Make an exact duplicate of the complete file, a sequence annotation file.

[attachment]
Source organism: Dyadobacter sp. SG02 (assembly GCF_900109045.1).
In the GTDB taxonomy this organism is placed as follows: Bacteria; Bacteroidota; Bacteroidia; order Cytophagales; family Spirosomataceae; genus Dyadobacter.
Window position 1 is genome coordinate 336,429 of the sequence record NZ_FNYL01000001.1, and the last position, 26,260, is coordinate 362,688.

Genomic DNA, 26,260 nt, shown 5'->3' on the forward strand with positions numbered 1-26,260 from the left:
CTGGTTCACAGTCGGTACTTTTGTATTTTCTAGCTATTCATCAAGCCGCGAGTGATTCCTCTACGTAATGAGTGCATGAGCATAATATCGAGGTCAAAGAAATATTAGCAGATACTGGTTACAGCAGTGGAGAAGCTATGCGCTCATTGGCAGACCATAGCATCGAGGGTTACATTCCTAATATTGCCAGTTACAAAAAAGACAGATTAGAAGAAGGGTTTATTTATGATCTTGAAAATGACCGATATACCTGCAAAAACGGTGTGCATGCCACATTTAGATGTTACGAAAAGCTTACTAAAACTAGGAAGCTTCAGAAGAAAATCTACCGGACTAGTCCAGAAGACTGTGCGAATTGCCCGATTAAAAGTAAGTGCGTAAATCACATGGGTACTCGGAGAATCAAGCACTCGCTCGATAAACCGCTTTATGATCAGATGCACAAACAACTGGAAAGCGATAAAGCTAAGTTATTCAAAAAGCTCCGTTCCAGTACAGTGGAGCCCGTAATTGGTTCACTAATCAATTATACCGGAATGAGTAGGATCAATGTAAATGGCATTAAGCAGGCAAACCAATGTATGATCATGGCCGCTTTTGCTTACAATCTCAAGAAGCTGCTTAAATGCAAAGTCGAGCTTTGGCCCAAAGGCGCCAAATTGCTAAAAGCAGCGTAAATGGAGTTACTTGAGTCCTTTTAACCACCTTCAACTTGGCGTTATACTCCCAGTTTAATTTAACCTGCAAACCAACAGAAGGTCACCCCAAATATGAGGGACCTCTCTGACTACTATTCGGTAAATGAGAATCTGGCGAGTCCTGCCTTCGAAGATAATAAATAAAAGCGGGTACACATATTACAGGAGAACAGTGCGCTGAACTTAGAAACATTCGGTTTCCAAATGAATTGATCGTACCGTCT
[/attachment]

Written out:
Source organism: Dyadobacter sp. SG02 (assembly GCF_900109045.1).
In the GTDB taxonomy this organism is placed as follows: Bacteria; Bacteroidota; Bacteroidia; order Cytophagales; family Spirosomataceae; genus Dyadobacter.
Window position 1 is genome coordinate 336,429 of the sequence record NZ_FNYL01000001.1, and the last position, 26,260, is coordinate 362,688.

Genomic DNA, 26,260 nt, shown 5'->3' on the forward strand with positions numbered 1-26,260 from the left:
CTGGTTCACAGTCGGTACTTTTGTATTTTCTAGCTATTCATCAAGCCGCGAGTGATTCCTCTACGTAATGAGTGCATGAGCATAATATCGAGGTCAAAGAAATATTAGCAGATACTGGTTACAGCAGTGGAGAAGCTATGCGCTCATTGGCAGACCATAGCATCGAGGGTTACATTCCTAATATTGCCAGTTACAAAAAAGACAGATTAGAAGAAGGGTTTATTTATGATCTTGAAAATGACCGATATACCTGCAAAAACGGTGTGCATGCCACATTTAGATGTTACGAAAAGCTTACTAAAACTAGGAAGCTTCAGAAGAAAATCTACCGGACTAGTCCAGAAGACTGTGCGAATTGCCCGATTAAAAGTAAGTGCGTAAATCACATGGGTACTCGGAGAATCAAGCACTCGCTCGATAAACCGCTTTATGATCAGATGCACAAACAACTGGAAAGCGATAAAGCTAAGTTATTCAAAAAGCTCCGTTCCAGTACAGTGGAGCCCGTAATTGGTTCACTAATCAATTATACCGGAATGAGTAGGATCAATGTAAATGGCATTAAGCAGGCAAACCAATGTATGATCATGGCCGCTTTTGCTTACAATCTCAAGAAGCTGCTTAAATGCAAAGTCGAGCTTTGGCCCAAAGGCGCCAAATTGCTAAAAGCAGCGTAAATGGAGTTACTTGAGTCCTTTTAACCACCTTCAACTTGGCGTTATACTCCCAGTTTAATTTAACCTGCAAACCAACAGAAGGTCACCCCAAATATGAGGGACCTCTCTGACTACTATTCGGTAAATGAGAATCTGGCGAGTCCTGCCTTCGAAGATAATAAATAAAAGCGGGTACACATATTACAGGAGAACAGTGCGCTGAACTTAGAAACATTCGGTTTCCAAATGAATTGATCGTACCGTCT